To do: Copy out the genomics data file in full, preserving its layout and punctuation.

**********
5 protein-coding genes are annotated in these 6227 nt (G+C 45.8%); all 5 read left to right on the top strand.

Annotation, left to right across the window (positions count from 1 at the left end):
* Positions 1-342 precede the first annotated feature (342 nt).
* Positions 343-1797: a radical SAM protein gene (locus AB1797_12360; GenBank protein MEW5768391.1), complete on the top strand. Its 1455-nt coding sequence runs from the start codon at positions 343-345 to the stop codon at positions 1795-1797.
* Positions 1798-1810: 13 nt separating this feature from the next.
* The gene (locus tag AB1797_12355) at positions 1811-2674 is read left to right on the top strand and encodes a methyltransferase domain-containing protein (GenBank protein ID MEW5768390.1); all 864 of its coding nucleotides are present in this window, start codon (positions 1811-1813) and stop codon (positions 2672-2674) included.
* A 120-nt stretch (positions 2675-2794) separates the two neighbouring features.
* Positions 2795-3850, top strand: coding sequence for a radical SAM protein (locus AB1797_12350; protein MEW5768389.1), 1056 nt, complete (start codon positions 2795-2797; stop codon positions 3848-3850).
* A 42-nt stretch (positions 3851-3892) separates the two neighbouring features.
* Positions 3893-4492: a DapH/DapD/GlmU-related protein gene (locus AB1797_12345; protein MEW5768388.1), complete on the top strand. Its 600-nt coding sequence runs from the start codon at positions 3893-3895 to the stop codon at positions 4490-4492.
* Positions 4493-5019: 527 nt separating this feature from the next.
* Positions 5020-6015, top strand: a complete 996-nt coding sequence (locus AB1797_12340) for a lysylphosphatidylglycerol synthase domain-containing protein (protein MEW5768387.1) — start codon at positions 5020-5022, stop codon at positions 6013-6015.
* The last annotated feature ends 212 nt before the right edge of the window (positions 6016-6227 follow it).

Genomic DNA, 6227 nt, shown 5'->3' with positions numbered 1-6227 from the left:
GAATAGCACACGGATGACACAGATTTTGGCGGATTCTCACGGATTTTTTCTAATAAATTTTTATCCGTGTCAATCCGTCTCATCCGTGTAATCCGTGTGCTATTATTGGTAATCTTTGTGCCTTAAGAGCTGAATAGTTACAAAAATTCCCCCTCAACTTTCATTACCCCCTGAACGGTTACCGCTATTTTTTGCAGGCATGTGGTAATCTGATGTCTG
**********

5 protein-coding genes are annotated in these 6227 nt (G+C 45.8%); all 5 read left to right on the top strand.

Annotation, left to right across the window (positions count from 1 at the left end):
* Positions 1-342 precede the first annotated feature (342 nt).
* Positions 343-1797: a radical SAM protein gene (locus AB1797_12360; GenBank protein MEW5768391.1), complete on the top strand. Its 1455-nt coding sequence runs from the start codon at positions 343-345 to the stop codon at positions 1795-1797.
* Positions 1798-1810: 13 nt separating this feature from the next.
* The gene (locus tag AB1797_12355) at positions 1811-2674 is read left to right on the top strand and encodes a methyltransferase domain-containing protein (GenBank protein ID MEW5768390.1); all 864 of its coding nucleotides are present in this window, start codon (positions 1811-1813) and stop codon (positions 2672-2674) included.
* A 120-nt stretch (positions 2675-2794) separates the two neighbouring features.
* Positions 2795-3850, top strand: coding sequence for a radical SAM protein (locus AB1797_12350; protein MEW5768389.1), 1056 nt, complete (start codon positions 2795-2797; stop codon positions 3848-3850).
* A 42-nt stretch (positions 3851-3892) separates the two neighbouring features.
* Positions 3893-4492: a DapH/DapD/GlmU-related protein gene (locus AB1797_12345; protein MEW5768388.1), complete on the top strand. Its 600-nt coding sequence runs from the start codon at positions 3893-3895 to the stop codon at positions 4490-4492.
* Positions 4493-5019: 527 nt separating this feature from the next.
* Positions 5020-6015, top strand: a complete 996-nt coding sequence (locus AB1797_12340) for a lysylphosphatidylglycerol synthase domain-containing protein (protein MEW5768387.1) — start codon at positions 5020-5022, stop codon at positions 6013-6015.
* The last annotated feature ends 212 nt before the right edge of the window (positions 6016-6227 follow it).

Genomic DNA, 6227 nt, shown 5'->3' with positions numbered 1-6227 from the left:
GAATAGCACACGGATGACACAGATTTTGGCGGATTCTCACGGATTTTTTCTAATAAATTTTTATCCGTGTCAATCCGTCTCATCCGTGTAATCCGTGTGCTATTATTGGTAATCTTTGTGCCTTAAGAGCTGAATAGTTACAAAAATTCCCCCTCAACTTTCATTACCCCCTGAACGGTTACCGCTATTTTTTGCAGGCATGTGGTAATCTGATGTCTG